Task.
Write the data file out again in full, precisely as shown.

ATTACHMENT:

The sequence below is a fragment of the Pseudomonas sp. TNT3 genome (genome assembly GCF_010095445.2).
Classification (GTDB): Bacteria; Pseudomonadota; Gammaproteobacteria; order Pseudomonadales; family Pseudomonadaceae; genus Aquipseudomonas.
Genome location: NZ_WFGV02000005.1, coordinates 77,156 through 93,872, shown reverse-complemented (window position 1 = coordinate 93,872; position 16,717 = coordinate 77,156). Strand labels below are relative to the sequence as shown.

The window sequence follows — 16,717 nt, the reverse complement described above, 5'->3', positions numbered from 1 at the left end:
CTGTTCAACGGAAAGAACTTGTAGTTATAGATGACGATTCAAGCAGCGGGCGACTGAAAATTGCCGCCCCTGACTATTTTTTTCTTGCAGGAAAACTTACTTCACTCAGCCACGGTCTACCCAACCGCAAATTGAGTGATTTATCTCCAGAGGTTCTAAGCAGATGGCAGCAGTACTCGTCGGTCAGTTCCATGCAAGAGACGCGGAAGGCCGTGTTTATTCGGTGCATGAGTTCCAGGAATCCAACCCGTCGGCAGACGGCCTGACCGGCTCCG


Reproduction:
The sequence below is a fragment of the Pseudomonas sp. TNT3 genome (genome assembly GCF_010095445.2).
Classification (GTDB): Bacteria; Pseudomonadota; Gammaproteobacteria; order Pseudomonadales; family Pseudomonadaceae; genus Aquipseudomonas.
Genome location: NZ_WFGV02000005.1, coordinates 77,156 through 93,872, shown reverse-complemented (window position 1 = coordinate 93,872; position 16,717 = coordinate 77,156). Strand labels below are relative to the sequence as shown.

The window sequence follows — 16,717 nt, the reverse complement described above, 5'->3', positions numbered from 1 at the left end:
CTGTTCAACGGAAAGAACTTGTAGTTATAGATGACGATTCAAGCAGCGGGCGACTGAAAATTGCCGCCCCTGACTATTTTTTTCTTGCAGGAAAACTTACTTCACTCAGCCACGGTCTACCCAACCGCAAATTGAGTGATTTATCTCCAGAGGTTCTAAGCAGATGGCAGCAGTACTCGTCGGTCAGTTCCATGCAAGAGACGCGGAAGGCCGTGTTTATTCGGTGCATGAGTTCCAGGAATCCAACCCGTCGGCAGACGGCCTGACCGGCTCCG